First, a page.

How to fit child seats
From the first ride home from the hospital through to the day that they have their own driver’s license, parents are always going to have high concerns about their children’s safety on the roads.
For new parents, picking the appropriate child seat is one of the most important parts of preparing for the baby’s arrival. It is imperative that the Australian standards are met with the seat. Using a seat that has been imported into Australia from overseas is illegal.
How can you tell if the seat is legal?
There will be a tag on the seat that will have the code AS 1754. This code represents that the seat is compliant with the Australian Laws in relation to Child Seat Safety. E46 was the code that was used previously to the AS 1754.
The law is designed to minimize the risk of children being seriously injured or killed in an accident. It has been found that 70% of major accidents involving children the seat was either not appropriate or fixed into the vehicle correctly.
What you need to know…
Up to 6 months
Rear facing baby capsule only
6 months to 4 years old
Rear facing baby capsule or forward facing Child Safety Seat
4 years old – 7 years old
Child restraints seat through to a booster seat
A child needs to be over 7 years old to be allowed to legally sit in the front seat of the vehicle. The only time that this is allowed is if the other seats of the vehicle are occupied with children younger than the child sitting in the front seat.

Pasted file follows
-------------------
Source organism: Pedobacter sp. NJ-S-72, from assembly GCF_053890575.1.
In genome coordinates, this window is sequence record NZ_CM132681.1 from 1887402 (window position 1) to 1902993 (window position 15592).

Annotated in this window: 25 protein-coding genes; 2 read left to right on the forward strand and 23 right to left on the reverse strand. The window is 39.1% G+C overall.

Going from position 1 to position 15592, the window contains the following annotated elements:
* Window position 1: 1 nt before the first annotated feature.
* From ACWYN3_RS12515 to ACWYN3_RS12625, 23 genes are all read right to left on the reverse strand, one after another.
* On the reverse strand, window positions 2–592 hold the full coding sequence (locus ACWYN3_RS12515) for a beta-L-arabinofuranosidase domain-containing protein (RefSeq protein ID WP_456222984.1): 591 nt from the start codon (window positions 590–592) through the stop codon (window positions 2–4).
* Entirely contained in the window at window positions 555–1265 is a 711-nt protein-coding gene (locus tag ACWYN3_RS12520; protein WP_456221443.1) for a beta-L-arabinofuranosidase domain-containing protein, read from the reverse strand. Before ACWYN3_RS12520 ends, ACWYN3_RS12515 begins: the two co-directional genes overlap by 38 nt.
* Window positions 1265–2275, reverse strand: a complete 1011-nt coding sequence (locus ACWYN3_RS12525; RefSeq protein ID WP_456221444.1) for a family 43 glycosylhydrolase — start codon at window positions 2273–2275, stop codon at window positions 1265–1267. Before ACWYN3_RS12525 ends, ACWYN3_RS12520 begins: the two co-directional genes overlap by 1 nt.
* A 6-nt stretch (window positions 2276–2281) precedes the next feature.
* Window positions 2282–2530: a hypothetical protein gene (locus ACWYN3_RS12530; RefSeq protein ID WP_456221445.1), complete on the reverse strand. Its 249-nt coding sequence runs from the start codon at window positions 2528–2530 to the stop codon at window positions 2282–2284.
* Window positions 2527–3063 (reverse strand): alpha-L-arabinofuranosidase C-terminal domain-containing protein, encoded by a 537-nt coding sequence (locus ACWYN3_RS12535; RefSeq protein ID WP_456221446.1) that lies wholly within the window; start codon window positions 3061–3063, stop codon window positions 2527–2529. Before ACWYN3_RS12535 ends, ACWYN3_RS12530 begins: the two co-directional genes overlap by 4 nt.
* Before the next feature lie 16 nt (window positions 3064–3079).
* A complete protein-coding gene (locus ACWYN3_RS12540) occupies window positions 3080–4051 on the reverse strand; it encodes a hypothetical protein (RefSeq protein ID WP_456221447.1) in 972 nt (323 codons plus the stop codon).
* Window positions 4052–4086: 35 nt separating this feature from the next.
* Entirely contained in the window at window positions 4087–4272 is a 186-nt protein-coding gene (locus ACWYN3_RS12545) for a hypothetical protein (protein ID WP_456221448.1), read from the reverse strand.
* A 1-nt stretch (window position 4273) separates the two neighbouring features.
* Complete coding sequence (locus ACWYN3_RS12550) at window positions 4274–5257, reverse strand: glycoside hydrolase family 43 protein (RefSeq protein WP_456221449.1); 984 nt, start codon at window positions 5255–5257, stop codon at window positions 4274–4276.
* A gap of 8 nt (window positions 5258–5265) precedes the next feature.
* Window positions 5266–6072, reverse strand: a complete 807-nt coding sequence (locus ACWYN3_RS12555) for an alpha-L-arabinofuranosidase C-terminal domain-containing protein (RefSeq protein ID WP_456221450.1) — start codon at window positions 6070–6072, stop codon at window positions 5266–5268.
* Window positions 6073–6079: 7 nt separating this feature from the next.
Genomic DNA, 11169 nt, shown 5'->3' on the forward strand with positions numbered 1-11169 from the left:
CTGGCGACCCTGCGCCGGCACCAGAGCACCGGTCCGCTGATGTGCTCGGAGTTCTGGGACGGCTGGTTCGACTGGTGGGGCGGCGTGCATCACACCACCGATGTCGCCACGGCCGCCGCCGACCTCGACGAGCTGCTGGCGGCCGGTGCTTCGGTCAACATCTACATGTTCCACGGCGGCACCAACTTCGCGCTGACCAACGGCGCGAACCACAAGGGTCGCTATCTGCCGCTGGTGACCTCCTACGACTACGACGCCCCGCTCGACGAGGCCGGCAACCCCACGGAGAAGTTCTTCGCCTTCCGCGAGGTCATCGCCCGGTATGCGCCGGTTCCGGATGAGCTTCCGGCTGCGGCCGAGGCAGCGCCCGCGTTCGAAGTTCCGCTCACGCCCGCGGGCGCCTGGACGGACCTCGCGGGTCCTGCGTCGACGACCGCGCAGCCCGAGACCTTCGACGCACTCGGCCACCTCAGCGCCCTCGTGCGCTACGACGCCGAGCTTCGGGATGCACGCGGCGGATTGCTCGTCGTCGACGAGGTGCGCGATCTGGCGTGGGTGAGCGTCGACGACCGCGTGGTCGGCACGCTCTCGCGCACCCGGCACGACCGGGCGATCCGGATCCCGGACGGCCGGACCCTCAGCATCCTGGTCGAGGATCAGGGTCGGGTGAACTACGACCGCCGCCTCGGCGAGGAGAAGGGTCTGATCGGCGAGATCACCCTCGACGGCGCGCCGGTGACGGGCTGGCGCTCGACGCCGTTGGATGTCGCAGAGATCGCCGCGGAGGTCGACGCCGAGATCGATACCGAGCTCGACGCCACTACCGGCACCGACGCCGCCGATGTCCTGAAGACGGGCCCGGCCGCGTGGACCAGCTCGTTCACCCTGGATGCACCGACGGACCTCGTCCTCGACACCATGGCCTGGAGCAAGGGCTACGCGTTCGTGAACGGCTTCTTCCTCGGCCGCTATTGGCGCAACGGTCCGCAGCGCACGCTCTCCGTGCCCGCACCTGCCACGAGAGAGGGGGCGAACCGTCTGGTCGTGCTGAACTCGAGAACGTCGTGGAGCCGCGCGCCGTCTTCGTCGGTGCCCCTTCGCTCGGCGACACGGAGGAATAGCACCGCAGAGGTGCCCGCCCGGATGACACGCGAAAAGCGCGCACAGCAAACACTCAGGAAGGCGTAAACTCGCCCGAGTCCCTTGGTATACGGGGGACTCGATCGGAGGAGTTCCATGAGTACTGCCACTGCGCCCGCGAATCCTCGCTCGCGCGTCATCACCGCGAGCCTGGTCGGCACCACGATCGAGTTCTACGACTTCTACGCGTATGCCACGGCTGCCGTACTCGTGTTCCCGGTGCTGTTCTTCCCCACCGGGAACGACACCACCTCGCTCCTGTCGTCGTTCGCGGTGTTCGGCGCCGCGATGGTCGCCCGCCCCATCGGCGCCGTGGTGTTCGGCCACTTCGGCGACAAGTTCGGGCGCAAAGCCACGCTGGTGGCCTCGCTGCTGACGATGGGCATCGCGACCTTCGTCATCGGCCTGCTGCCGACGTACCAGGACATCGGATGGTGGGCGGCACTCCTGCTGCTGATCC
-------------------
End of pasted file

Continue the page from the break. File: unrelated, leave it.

The rear of the vehicle is the safest part of the vehicle for the children to be seated to allow them the best possible chance of survival and avoid injury.
Just as important as choosing the appropriate seat but fitting the seat to the vehicle properly is imperative to the child being safe.
There is no point putting a child in a safety seat if the seat is going to flung around the car in the event of an accident because it is not properly secured.
A seat belt around the seat is not securing the seat properly. Read the instructions for the seat, using all the safety straps even though it can make getting the baby in and out of the vehicle harder. They are there for good reason and will reduce the risk considerably.
Anchor points are located at the top of the seat. Not all vehicles will have them.
Vehicles that have been manufactured after mid 1990 will have anchor points. Some of the vehicles will have 2 to 3 and are not always located for each of the seat positions.
Positioning of the seat, left, right or center is something that needs to be taken into serious consideration. The center of the vehicle is the safest as it offers more space from the sides in the case of side impact in an accident.
However this is not the most practical as getting the child in and out of the vehicle is a lot more difficult leaning towards the center of the vehicle. This is especially more difficult for loading and unloading newborns.
Installing the seat at the right hand rear of the vehicle is potentially dangerous being that this is the side of the vehicle that is exposed to traffic. Putting the child in and out of the vehicle is dangerous especially where there are busy roads.
Never put a children’s seat in the front seat of the vehicle if there is an air bag. The only time it is appropriate is if there are younger passengers in the rear of the vehicle and it is completely unavoidable.
If there are any doubts about how to fit the seat to your vehicle, take your seat and vehicle to your local mechanical workshop and ask for them to fit it or you.
Contact the Department of Transport or visit their website www.tmr.qld.gov.au if you have any questions in relation to the laws about child safety.